FDA approves Ingrezza Sprinkle to treat chorea in Huntington’s

New granulated formulation designed to be sprinkled onto soft foods

Margarida Maia, PhD avatar

by Margarida Maia, PhD |

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The U.S. Food and Drug Administration (FDA) has approved Neurocrine Biosciences’ oral granules formulation of Ingrezza (valbenazine) — called Ingrezza Sprinkle — for treating chorea, or involuntary movements, in adults with Huntington’s disease.

The new formulation, taken once per day, is designed to provide an easier administration option for patients experiencing swallowing issues due to chorea. A previous survey showed that 62% of 78 Huntington’s patients with chorea and their caregivers reported such difficulties, according to a press release from Neurocrine announcing the therapy’s approval.

The original formulation of Ingrezza — oral capsules available at 40, 60, and 80 mg, taken once daily with or without food — was approved by the FDA last year for the same indication. The Ingrezza Sprinkle capsules, available at the same three dosages, are intended to be opened for sprinkling onto soft food. Both formulations offer simple dosing that involves always just one capsule per day.

“We developed Ingrezza Sprinkle to make administration easier for patients who have difficulty swallowing or prefer not to take a capsule,” said Eiry W. Roberts, MD, Neurocrine’s chief medical officer.

“We are pleased to offer the proven efficacy of INGREZZA in reducing uncontrollable movements in a new formulation,” Roberts added.

Like Ingrezza, the new granulated formulation is also cleared for treating adults with tardive dyskinesia, a condition marked by persistent, uncontrollable movements in the face, tongue, and other body parts.

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What Is Chorea? A Helpful Website Provides Answers

Ingrezza Sprinkle approval comes within 1 year of original formulation’s

Chorea, a hallmark Huntington’s symptom, causes unpredictable movements that affect finger and hand coordination, walking, and swallowing. Over time, it may worsen and make daily activities more difficult. It’s believed the symptom is caused by overactive signaling by dopamine, a major brain signaling molecule involved in motor control.

Ingrezza and Ingrezza Sprinkle contain the same active ingredient, valbenazine, which works by blocking a protein called VMAT2. This protein is involved in the transport and recycling of dopamine at the sites where nerve cells release molecules to communicate with each other.

By reducing the amount of dopamine release by nerve cells, Ingrezza and Ingrezza Sprinkle are expected to ease chorea.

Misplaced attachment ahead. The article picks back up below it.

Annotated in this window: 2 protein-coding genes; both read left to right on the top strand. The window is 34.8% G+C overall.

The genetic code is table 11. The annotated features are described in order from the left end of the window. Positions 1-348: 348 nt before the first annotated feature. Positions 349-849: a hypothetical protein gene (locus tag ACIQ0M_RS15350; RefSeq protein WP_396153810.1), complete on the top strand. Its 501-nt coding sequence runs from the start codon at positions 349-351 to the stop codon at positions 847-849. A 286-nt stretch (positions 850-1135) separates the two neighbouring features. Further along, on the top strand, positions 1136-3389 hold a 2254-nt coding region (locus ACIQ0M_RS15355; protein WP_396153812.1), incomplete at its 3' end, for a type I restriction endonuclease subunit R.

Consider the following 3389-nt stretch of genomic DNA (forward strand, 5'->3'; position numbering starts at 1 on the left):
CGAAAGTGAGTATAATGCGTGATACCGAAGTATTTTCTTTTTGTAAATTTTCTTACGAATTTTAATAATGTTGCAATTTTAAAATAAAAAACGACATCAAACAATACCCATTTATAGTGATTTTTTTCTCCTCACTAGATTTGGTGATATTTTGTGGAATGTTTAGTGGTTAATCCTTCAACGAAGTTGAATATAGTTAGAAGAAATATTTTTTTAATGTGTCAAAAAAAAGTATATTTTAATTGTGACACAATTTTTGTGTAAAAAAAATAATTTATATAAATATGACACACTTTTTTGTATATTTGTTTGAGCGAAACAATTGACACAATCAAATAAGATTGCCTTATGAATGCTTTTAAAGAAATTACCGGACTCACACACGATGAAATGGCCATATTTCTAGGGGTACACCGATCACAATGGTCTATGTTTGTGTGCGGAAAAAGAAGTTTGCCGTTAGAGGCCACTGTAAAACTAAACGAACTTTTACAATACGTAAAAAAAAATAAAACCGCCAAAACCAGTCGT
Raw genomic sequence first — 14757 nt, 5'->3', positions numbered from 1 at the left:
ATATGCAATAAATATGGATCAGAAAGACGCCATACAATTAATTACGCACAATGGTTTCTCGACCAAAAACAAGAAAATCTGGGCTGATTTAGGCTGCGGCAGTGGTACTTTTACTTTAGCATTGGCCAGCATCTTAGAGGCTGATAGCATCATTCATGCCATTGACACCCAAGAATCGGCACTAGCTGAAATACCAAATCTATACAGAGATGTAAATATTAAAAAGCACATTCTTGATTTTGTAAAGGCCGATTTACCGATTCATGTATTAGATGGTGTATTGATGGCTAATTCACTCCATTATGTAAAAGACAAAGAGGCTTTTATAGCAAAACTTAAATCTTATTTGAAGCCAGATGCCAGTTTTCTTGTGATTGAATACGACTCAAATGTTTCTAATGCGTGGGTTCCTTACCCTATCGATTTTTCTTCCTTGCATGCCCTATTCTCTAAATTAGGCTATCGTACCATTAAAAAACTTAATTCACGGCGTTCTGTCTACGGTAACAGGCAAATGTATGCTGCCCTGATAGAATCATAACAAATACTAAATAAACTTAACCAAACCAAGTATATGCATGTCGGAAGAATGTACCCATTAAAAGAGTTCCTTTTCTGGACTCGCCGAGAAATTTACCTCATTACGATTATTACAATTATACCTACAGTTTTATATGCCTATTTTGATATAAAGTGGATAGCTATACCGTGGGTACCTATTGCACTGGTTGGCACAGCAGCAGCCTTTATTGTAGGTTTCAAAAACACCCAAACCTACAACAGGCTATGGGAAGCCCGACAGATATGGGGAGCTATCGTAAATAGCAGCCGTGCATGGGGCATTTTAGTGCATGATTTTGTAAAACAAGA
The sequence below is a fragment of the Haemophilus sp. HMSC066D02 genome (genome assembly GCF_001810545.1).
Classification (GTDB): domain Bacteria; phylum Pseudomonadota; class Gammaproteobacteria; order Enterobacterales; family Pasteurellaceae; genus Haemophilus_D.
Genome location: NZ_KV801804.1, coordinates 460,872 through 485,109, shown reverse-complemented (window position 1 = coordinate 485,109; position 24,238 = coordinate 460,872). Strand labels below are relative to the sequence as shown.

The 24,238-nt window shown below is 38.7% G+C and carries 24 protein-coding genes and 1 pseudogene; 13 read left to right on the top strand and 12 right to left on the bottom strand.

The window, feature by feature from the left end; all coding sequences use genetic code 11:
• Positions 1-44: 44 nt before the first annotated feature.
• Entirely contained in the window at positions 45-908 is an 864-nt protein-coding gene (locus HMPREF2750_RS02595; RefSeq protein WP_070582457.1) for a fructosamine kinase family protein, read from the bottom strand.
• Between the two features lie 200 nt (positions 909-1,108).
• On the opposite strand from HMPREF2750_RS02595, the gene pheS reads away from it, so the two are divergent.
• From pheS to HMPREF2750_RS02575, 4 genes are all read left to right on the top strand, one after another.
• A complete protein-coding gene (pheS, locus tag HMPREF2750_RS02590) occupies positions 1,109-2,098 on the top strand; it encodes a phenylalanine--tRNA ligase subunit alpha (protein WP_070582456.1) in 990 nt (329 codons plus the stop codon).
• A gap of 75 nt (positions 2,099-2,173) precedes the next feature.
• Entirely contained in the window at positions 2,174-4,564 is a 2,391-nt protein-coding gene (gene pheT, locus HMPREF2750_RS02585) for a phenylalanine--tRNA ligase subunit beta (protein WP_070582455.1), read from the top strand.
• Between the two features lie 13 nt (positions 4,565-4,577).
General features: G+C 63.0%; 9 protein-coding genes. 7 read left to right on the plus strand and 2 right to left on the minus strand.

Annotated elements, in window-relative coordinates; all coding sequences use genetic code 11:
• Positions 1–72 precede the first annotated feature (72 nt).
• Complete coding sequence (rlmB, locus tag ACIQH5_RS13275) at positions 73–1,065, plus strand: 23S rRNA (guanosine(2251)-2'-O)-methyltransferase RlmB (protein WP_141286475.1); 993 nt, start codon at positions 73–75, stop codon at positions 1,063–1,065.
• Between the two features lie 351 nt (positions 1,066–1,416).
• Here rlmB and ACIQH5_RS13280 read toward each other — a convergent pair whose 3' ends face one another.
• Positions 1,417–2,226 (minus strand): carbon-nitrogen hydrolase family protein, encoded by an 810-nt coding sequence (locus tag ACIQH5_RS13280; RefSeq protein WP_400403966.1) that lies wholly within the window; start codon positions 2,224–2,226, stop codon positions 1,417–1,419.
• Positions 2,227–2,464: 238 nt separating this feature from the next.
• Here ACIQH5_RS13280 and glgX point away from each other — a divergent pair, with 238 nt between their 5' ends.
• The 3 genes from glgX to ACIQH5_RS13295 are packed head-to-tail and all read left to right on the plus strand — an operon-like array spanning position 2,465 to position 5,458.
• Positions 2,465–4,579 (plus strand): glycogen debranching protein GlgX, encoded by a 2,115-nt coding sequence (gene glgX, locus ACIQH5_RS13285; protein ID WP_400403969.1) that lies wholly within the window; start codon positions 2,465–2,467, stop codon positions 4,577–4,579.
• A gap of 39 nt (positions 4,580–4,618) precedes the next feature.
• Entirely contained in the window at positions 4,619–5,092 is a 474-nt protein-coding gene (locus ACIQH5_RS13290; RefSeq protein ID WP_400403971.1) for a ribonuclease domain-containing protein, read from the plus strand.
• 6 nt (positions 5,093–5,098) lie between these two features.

Ingrezza’s approval in the U.S. was based mainly on results from the Phase 3 KINECT-HD clinical trial (NCT04102579). In the study, 128 adults with Huntington’s and chorea were given either Ingrezza or a placebo once a day for 12 weeks, or about three months.

Treatment with Ingrezza over the 12 weeks led to an average reduction of 3.2 points versus the placebo on the total maximal chorea (TMC) part of the 28-point Unified Huntington’s Disease Rating Scale. On that scale, a lower score indicates less severe chorea.

Most of the individuals in KINECT-HD, along with other adults with Huntington’s, were enrolled in an open-label extension study, called KINECT-HD2 (NCT04400331), in which both researchers and participants know the medication being given patients. That ongoing three-year study is assessing Ingrezza’s long-term safety and efficacy.

Interim data from KINECT-HD2 showed that Ingrezza continued to ease chorea after about one year into treatment, with an average reduction of 5.8 points on the TMC score relative to the study’s start. A similar reduction was observed in a small group of participants who were taking antipsychotics.

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Chorea severity remains reduced after about 1 year on Ingrezza: Trial

Data submitted to FDA showed the 2 formulations were bioequivalent

The filing for approval of Ingrezza Sprinkle included details about its chemical composition and how it is manufactured. It also included data showing that Ingrezza and Ingrezza Sprinkle capsules are bioequivalent, meaning that they have comparable safety and and pharmacological properties.

A previous Neurocrine-sponsored study showed that valbenazine is released at sufficient levels when Ingrezza capsules are opened for crushing and sprinkling onto a range of soft foods, or dissolved in water to be given via a feeding tube.

Neurocrine noted in the release that the FDA’s approval “was based on chemistry, manufacturing, and controls information and data demonstrating the bioequivalence and tolerability of Ingrezza Sprinkle compared to Ingrezza capsules.”